It was when he strayed from trade- to fieldcraft that we came to curse his name. His family had had a retreat in the Vermont mountains, and he offered that as a base for a week of fieldcraft and tradecraft training. The field points were hiking in, living out of poncho hooches as we did, and then, after the rural tradecraft work, hiking (again) to a particular riverbank spot where we would find rubber boats, then running the rapids of the river back to an RV point where trucks would meet us for the ride back to civilization. There was probably some more hiking than that; hiking always loomed large in our legend, you might say. Most of our planned hiking was along the Long Trail and the Vermont portion of the Appalachian Trail.
Civilian hikers on the Long Trail. Looks easy! (Deceptively).
Dave planned the hike based on several hikes from his childhood memory. Some of the trails he had in mind were not marked on military maps, but it didn’t matter much as our key waypoints were mountain peaks, which are rather unmistakeable; the hike was along a by-section of the official Appalachian or Long Trail, so in high summer we could count on lots of company. The civilians must have been wondering who were the armed goons with the oversize packs, whose mother had dressed them funny.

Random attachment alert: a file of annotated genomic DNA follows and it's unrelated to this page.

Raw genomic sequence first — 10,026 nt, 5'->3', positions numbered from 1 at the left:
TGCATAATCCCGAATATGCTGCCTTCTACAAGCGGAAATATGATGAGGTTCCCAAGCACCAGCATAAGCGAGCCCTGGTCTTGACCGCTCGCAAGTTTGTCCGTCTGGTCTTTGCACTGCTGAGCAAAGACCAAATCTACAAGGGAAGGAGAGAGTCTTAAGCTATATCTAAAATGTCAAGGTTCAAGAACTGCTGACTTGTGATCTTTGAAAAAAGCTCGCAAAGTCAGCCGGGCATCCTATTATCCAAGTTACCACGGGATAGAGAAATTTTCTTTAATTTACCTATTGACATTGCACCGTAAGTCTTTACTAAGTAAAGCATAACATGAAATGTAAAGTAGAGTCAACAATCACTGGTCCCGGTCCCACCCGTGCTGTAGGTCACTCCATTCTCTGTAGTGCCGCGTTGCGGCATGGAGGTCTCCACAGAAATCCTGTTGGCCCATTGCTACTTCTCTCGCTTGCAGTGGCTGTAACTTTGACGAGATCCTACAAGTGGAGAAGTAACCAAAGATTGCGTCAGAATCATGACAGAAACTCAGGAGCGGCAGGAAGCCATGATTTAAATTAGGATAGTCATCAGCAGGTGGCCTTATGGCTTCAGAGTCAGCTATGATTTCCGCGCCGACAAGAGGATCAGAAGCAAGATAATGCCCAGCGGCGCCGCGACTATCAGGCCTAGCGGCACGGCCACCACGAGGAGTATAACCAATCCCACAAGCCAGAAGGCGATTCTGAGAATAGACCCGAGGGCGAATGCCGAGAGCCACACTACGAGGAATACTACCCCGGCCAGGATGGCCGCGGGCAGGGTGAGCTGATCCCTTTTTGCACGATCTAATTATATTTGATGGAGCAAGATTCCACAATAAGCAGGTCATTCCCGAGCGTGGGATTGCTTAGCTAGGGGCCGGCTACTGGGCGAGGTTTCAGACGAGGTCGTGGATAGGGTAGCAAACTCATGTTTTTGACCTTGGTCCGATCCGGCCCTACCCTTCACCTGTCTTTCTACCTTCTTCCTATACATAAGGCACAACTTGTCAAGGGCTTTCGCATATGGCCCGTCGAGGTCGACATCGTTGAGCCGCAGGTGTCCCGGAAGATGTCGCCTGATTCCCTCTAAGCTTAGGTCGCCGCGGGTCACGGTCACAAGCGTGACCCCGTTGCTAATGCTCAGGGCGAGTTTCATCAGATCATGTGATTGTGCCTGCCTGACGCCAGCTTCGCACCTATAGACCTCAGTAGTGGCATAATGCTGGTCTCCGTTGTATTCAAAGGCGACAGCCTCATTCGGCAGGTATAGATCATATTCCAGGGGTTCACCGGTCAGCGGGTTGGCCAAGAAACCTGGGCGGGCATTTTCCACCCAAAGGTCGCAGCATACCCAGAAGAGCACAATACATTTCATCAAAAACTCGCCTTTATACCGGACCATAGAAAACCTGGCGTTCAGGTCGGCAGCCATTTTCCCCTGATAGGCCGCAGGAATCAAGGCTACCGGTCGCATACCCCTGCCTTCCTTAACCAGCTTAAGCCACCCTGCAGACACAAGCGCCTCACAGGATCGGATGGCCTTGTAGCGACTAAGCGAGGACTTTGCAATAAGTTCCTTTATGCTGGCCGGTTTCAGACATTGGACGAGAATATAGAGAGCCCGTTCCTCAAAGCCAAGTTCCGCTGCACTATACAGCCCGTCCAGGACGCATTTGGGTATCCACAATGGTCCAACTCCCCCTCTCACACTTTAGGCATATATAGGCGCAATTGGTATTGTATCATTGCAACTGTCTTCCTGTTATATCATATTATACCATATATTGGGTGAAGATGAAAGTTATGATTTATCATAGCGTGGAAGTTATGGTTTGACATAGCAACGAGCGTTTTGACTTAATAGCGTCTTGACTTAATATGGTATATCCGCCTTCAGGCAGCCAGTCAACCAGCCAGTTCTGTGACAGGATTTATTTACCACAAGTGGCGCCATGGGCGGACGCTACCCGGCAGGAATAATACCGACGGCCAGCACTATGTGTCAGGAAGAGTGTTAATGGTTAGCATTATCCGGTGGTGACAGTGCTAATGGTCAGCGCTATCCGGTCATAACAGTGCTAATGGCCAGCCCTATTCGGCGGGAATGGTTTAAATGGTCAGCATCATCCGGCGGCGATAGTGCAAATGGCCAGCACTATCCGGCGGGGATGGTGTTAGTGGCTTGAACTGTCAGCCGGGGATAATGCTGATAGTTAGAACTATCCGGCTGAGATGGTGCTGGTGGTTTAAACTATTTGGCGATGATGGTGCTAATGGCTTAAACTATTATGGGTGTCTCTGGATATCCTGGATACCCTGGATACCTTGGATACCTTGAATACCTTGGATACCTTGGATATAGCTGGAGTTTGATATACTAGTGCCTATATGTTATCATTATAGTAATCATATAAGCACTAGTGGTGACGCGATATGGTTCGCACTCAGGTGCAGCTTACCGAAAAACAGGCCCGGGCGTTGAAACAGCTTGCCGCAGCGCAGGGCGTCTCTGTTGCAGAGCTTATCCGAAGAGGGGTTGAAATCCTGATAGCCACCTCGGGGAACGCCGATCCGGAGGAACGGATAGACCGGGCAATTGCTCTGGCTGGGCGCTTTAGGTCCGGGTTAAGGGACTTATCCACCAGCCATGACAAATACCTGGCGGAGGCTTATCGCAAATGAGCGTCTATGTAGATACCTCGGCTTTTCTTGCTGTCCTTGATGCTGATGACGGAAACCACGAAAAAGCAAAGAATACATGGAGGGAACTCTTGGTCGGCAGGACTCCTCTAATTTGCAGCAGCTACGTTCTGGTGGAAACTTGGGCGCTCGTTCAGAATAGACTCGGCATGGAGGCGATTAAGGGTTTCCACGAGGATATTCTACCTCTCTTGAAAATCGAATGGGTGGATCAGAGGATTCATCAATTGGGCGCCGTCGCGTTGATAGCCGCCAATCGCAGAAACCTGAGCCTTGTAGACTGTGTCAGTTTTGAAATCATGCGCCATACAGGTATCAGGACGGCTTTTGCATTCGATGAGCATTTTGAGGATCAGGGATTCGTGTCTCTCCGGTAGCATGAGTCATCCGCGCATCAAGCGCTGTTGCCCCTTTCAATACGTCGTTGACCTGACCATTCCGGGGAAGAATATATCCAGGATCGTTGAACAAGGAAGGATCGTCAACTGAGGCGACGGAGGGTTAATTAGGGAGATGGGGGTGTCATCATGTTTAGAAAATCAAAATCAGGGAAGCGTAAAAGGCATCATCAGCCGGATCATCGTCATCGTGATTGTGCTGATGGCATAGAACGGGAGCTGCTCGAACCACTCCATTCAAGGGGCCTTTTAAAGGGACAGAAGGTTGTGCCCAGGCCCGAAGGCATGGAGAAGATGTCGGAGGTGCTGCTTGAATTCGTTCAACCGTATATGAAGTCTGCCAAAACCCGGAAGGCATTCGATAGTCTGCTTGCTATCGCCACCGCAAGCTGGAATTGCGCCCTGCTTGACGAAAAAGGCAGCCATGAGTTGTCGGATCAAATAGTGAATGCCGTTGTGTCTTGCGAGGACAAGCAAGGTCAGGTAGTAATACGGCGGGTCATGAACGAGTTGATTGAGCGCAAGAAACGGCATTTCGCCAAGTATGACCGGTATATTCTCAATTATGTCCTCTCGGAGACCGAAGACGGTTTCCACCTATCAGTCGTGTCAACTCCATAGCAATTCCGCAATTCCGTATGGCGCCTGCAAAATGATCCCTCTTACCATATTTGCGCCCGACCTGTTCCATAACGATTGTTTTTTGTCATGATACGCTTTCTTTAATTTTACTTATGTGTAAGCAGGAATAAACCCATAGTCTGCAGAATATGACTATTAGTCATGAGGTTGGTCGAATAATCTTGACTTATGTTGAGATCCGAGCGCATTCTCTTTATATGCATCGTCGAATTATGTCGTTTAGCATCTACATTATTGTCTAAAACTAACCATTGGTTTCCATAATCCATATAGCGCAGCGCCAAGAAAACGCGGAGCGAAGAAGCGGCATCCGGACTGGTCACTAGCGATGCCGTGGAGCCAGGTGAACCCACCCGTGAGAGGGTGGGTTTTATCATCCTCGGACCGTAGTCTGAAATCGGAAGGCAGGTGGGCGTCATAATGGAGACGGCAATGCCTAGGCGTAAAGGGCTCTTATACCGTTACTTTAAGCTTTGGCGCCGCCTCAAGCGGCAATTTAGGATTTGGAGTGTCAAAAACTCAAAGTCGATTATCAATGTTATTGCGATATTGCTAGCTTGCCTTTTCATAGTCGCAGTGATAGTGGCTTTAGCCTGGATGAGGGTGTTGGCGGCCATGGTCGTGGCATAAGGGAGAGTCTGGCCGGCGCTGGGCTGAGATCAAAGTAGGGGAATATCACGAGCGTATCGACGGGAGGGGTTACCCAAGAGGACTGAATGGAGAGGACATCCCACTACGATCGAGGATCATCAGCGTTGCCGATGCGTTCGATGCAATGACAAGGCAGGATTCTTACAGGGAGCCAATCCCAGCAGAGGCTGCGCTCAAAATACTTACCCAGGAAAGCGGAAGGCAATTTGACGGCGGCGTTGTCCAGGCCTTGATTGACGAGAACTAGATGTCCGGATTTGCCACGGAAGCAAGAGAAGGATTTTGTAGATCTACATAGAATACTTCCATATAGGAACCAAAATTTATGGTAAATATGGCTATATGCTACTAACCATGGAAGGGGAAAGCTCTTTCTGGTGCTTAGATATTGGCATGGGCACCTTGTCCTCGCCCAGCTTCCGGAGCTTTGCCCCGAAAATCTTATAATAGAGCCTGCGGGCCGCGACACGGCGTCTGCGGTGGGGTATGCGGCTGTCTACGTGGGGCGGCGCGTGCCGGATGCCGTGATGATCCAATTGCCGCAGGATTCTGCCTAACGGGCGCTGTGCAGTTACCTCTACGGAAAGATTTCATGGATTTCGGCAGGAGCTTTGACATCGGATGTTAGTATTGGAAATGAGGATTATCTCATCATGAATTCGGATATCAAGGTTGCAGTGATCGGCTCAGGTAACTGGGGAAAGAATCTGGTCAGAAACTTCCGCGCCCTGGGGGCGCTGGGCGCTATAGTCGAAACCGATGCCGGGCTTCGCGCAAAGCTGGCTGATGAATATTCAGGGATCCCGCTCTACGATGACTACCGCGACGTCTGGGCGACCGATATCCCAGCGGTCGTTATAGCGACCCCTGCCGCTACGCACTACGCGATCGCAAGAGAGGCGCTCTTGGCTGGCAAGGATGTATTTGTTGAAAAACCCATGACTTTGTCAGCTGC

As we started off the first morning, Dave uttered the words for which he would come within a heartbeat of a lynching: “It’s pretty steep at the start, but as I recall it levels off after the pond.”
About 6 hours in, most of it spent on 40% or higher slope, an ill-advised detour through some mountain laurel, and a few stretches climbing rocks on all fours, we came to a pond. We couldn’t see what was ahead because of the thick vegetation, but we all expressed relief. “It levels off after the pond!” We were stripped to t-shirts and had to periodically reapply bug juice, as both black and yellow flies were in season, and sweat — which we all did, profusely — sluiced the insect repellent off.
The pond! It would level off after the pond, thank a merciful God, and Dave’s memory.